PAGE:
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Where have all the herring gone?
Bob Briggs remembers pulling 60 fish out of the Gorge Waterway on a good day.
Meandering over to the Craigflower bridge, sometimes with friends, he recalls taking more than 500 fish out of the Gorge over the two month spawning period. He still fishes there today, but his catch is down to about 50 – and he wonders where all the herring have gone.
“It was nothing to go down and get a bucketful of fishing herring six years ago,” he said. “There is no way you could fill a bucket in an hour or two now. (But) why?”
Briggs says the days of pulling up with a single bamboo pole and jigs and yanking herring out of the water one after the other are over, as are the days of dozens of longtime anglers lining the Craigflower bridge with lines in the water and overflowing buckets at their feet.
The decline is clear, but the reason is not. If anything, water in the Gorge is the cleanest it’s been since the 1920s. Health Canada has given the water a clean bill of health, and it’s even become a swimming hole again.
With construction of a new Craigflower bridge set to begin in April, World Fisheries Trust executive director Joachim (Yogi) Carolsfeld hopes to bring new awareness to the issue.
“It is a unique thing in the Gorge. There are not many places where you can get this in the middle of the city,” Carolsfeld said. “It is on its way out and we have to do something.”
He’s heard plenty of anecdotal evidence regarding the food and bait fish, but he says he needs concrete facts and hopes to fund a creel survey, a monitoring method relying on surveying and interviewing fishermen on a daily basis.
In order to do that, funds are needed for a co-ordinator to design and set up the survey – with volunteers required to observe spawning that isn’t currently happening.
“In the Gorge itself, I never heard of any herring actually coming back last year,” said Andrew Paine, founder of the Salish Sea Herring Enhancement Society.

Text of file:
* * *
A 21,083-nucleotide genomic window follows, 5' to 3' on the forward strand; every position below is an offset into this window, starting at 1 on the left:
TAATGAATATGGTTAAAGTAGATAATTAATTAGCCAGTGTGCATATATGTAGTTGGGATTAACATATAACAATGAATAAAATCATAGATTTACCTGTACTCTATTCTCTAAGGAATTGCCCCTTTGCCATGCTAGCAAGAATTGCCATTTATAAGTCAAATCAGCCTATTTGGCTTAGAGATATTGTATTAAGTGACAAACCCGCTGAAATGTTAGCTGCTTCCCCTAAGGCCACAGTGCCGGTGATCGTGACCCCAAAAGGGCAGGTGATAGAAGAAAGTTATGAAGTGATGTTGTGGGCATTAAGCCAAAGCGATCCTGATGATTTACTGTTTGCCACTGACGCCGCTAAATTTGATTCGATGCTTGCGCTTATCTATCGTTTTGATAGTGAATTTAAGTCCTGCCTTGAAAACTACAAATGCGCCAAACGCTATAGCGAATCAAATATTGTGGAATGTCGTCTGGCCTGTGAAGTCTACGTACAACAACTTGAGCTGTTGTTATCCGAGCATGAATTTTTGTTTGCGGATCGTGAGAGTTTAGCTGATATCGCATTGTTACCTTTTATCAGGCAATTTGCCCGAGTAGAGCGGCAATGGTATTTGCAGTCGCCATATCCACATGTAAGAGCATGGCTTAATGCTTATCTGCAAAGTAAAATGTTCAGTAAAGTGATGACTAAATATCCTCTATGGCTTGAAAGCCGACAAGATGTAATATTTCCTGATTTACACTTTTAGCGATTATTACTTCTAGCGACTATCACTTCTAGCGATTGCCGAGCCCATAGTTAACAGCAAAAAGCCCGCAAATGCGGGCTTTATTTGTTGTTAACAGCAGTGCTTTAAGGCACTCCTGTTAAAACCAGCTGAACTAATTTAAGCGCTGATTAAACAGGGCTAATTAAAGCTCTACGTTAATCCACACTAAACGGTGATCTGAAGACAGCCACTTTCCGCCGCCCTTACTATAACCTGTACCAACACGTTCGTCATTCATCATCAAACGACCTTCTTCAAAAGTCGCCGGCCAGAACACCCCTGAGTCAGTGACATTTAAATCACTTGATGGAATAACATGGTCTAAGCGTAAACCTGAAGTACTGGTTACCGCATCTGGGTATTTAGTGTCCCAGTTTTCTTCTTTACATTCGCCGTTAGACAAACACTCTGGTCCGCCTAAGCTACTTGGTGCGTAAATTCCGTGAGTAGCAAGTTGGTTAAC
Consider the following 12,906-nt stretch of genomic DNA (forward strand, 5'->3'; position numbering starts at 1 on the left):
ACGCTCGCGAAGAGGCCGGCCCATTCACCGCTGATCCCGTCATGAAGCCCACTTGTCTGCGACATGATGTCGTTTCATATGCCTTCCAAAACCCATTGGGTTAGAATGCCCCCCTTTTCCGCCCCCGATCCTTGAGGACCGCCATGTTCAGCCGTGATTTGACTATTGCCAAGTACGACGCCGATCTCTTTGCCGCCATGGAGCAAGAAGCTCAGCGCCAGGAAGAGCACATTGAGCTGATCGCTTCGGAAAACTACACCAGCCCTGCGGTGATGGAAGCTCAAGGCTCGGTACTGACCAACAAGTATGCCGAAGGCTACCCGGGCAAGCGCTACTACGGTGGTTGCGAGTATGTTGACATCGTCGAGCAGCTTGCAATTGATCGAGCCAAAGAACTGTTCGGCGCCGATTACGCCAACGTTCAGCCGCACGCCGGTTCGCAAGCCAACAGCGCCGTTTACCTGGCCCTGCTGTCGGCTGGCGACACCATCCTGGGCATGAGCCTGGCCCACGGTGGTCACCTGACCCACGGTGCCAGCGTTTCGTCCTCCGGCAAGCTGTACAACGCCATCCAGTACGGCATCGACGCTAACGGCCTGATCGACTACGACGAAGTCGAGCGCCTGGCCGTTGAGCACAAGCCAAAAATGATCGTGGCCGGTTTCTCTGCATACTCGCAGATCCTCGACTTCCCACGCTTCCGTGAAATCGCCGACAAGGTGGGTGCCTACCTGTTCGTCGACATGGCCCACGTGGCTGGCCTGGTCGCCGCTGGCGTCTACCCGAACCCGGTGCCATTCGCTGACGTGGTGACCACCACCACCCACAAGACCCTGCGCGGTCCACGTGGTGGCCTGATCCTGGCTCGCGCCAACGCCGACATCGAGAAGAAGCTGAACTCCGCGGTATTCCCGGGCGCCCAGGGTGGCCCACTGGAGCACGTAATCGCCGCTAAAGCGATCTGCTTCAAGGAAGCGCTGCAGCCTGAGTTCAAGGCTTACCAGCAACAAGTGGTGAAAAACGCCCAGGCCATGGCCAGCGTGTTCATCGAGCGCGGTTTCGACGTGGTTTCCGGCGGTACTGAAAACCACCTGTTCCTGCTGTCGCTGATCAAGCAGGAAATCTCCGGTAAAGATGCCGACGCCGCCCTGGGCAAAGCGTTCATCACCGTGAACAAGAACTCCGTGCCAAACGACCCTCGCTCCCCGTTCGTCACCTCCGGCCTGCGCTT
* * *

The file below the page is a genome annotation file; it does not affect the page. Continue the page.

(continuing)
“We did lots of visits around the Gorge during spawning season. It is pretty disheartening we didn’t see any spawning activity in the Gorge.”
Paine said multiple factors could be contributing to the decline including commercial overfishing, especially when pregnant females are targeted for their prized roe, a practice he sees as effectively eliminating future generations before they are even born.
Another issue Paine points to is an abundance of creosote-treated wood pilings which he says kill herring eggs.
“We witnessed billions of eggs dying on the creosote pilings last year,” he said. “We went when the spawning was happening which is a really incredible experience. In the kelp and eel grass they hatched and that was it. On the creosote pilings they died.”
Creosote, a preservative added to wood in some commercial marine applications including docks and marine structures, leeches chemicals into the water which harms fish roe, he said.
“It’s the toxic shock, the chemicals that leech out. They have done studies on it so there is evidence there,” Paine said.
It doesn’t kill all marine life though – a federal environmental assessment of Craigflower bridge last year found higher densities of oysters at the piling than other areas of the Gorge.
Paine and a group of volunteers are targeting a technique focused on enhancing the fish habitat by covering the wood with a landscaping cloth, shielding roe from direct contact.
They will test the technique on herring stock in the Saanich Inlet first. Paine says a similar technique, coupled with information gathered from proper monitoring, may help the Gorge bounce back.
“The herring are the building blocks pretty much of our whole ecosystem. The herring feed the salmon, they feed the ling cod they feed the seals, that feeds the orcas and everything,” Paine said.
“(They) really are a keystone species in our ecosystem. It is really sad we are losing populations like the Gorge herring. Once they are gone, are they ever going to come back?”
For more information visit worldfish.org.